Hot enough for ya? If you live anywhere on the eastern half of the United States (like me) you’ve probably been sweating it out over the past several days in what certainly feels like the warmest week yet for the season. The cause of the oppressive weather? A large mid-level ridge centered over the Ohio Valley — large enough to be easily visible from space.
The image above was taken by the GOES East satellite at 12:45 p.m. EDT on July 15. The clear area over Ohio shows the center of the system, which has been driving temperatures up into the 90s for much of the eastern U.S. and is expected to expand into the plains by mid-week. Along with increased humidity, heat index values will exceed 100 ºF and even approach 110 ºF on Friday.
From the NASA Image of the Day page:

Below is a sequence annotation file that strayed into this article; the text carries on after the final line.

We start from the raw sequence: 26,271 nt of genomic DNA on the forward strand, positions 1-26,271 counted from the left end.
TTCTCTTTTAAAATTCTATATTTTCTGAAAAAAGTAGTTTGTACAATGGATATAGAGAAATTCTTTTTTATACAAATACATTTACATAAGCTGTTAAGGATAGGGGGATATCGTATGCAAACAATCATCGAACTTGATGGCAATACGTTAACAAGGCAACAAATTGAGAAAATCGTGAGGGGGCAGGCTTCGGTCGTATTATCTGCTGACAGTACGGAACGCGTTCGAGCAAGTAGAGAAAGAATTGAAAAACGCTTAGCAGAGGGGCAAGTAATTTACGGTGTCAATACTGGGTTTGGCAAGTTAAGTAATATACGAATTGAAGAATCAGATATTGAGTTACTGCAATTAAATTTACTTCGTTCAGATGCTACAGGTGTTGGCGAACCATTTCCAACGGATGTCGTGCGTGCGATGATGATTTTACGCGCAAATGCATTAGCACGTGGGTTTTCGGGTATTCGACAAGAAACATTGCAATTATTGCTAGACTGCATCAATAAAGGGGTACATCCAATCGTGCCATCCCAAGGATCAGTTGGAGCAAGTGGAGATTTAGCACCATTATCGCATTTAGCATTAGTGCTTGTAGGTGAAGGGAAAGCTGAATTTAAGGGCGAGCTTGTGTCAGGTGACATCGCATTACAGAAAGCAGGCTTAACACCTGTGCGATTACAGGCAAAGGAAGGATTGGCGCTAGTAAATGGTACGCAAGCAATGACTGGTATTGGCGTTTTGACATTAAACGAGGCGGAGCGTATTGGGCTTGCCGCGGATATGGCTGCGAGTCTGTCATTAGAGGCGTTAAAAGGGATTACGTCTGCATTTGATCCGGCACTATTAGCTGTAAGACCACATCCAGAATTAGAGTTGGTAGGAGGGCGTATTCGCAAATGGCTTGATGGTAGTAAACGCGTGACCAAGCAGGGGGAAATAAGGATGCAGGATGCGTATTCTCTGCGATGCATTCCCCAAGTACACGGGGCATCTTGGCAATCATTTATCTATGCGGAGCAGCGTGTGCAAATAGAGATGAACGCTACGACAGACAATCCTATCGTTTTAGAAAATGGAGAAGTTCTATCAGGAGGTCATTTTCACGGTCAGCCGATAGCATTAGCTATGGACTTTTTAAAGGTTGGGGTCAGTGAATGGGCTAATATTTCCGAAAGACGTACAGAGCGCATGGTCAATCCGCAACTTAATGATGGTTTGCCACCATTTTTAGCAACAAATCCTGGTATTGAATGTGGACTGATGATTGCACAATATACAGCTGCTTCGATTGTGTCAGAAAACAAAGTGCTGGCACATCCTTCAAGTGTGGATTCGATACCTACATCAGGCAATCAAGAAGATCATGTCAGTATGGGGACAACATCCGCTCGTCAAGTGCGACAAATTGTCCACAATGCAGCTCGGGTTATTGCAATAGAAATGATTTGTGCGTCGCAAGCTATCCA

A very anomalous weather pattern is in place over the U.S. for mid-July. Trapped between an upper level ridge centered over the Ohio Valley and the closed upper level low over the Texas/Oklahoma border, atypical hot, muggy air is stifling a broad swath of the eastern U.S. The closed low is expected to drift west toward New Mexico bringing heavy, localized rain to some areas and temperatures running 10-20 degrees below mid-July averages. Across the east, temperatures will warm well into the 90s and stay there through the week. (NOAA)
As of the time of this writing heat advisories are in place in many parts of Michigan, southern Minnesota, and southern New England, and excessive heat warnings are active in eastern Pennsylvania and west central New Jersey. (Source)
Meanwhile, a closed low — seen above as a large, moisture-laden spiraling cloud system — is moving west across Texas and New Mexico, and is expected to bring lower-than-average temperatures along with heavy rains and flash flooding.
Image Credit: NOAA/NASA GOES Project
At an altitude of 22,336 miles, the geosynchronous GOES satellites continuously provide observations of 60 percent of the Earth including the continental United States, providing weather monitoring and forecast operations as well as a continuous and reliable stream of environmental information and severe weather warnings.